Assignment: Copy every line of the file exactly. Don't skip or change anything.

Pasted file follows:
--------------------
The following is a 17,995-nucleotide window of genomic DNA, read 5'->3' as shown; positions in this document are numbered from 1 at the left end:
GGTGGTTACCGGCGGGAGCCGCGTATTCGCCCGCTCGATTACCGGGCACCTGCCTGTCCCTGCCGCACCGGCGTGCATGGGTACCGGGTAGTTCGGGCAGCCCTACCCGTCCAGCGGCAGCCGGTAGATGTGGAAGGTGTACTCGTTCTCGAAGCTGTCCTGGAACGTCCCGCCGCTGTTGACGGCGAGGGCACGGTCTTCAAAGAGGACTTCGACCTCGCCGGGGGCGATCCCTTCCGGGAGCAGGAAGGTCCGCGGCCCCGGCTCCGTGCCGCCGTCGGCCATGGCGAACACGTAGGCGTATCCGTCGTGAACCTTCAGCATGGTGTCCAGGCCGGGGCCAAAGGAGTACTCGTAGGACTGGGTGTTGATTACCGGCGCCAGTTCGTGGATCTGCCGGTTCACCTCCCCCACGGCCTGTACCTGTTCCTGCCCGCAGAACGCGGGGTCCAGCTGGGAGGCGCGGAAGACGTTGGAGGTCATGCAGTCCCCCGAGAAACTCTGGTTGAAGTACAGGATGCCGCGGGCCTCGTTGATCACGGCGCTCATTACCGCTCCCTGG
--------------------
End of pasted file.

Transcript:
The following is a 17,995-nucleotide window of genomic DNA, read 5'->3' as shown; positions in this document are numbered from 1 at the left end:
GGTGGTTACCGGCGGGAGCCGCGTATTCGCCCGCTCGATTACCGGGCACCTGCCTGTCCCTGCCGCACCGGCGTGCATGGGTACCGGGTAGTTCGGGCAGCCCTACCCGTCCAGCGGCAGCCGGTAGATGTGGAAGGTGTACTCGTTCTCGAAGCTGTCCTGGAACGTCCCGCCGCTGTTGACGGCGAGGGCACGGTCTTCAAAGAGGACTTCGACCTCGCCGGGGGCGATCCCTTCCGGGAGCAGGAAGGTCCGCGGCCCCGGCTCCGTGCCGCCGTCGGCCATGGCGAACACGTAGGCGTATCCGTCGTGAACCTTCAGCATGGTGTCCAGGCCGGGGCCAAAGGAGTACTCGTAGGACTGGGTGTTGATTACCGGCGCCAGTTCGTGGATCTGCCGGTTCACCTCCCCCACGGCCTGTACCTGTTCCTGCCCGCAGAACGCGGGGTCCAGCTGGGAGGCGCGGAAGACGTTGGAGGTCATGCAGTCCCCCGAGAAACTCTGGTTGAAGTACAGGATGCCGCGGGCCTCGTTGATCACGGCGCTCATTACCGCTCCCTGG